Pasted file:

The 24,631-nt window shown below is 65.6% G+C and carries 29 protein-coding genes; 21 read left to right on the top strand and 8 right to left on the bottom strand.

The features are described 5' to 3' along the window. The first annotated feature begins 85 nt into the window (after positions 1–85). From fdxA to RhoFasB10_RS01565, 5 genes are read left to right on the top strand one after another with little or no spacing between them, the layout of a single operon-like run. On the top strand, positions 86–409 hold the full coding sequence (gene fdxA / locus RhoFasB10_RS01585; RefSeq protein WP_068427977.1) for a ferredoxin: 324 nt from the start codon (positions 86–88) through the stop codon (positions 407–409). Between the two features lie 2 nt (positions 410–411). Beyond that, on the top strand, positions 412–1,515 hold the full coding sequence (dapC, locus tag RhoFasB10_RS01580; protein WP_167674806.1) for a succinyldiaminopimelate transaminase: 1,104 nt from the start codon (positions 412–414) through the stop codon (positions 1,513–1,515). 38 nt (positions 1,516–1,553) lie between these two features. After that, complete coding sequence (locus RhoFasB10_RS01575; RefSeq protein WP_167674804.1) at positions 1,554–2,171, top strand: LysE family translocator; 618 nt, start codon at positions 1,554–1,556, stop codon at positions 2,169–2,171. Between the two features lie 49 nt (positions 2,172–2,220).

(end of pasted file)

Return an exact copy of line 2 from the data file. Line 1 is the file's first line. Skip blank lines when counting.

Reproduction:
The features are described 5' to 3' along the window. The first annotated feature begins 85 nt into the window (after positions 1–85). From fdxA to RhoFasB10_RS01565, 5 genes are read left to right on the top strand one after another with little or no spacing between them, the layout of a single operon-like run. On the top strand, positions 86–409 hold the full coding sequence (gene fdxA / locus RhoFasB10_RS01585; RefSeq protein WP_068427977.1) for a ferredoxin: 324 nt from the start codon (positions 86–88) through the stop codon (positions 407–409). Between the two features lie 2 nt (positions 410–411). Beyond that, on the top strand, positions 412–1,515 hold the full coding sequence (dapC, locus tag RhoFasB10_RS01580; protein WP_167674806.1) for a succinyldiaminopimelate transaminase: 1,104 nt from the start codon (positions 412–414) through the stop codon (positions 1,513–1,515). 38 nt (positions 1,516–1,553) lie between these two features. After that, complete coding sequence (locus RhoFasB10_RS01575; RefSeq protein WP_167674804.1) at positions 1,554–2,171, top strand: LysE family translocator; 618 nt, start codon at positions 1,554–1,556, stop codon at positions 2,169–2,171. Between the two features lie 49 nt (positions 2,172–2,220).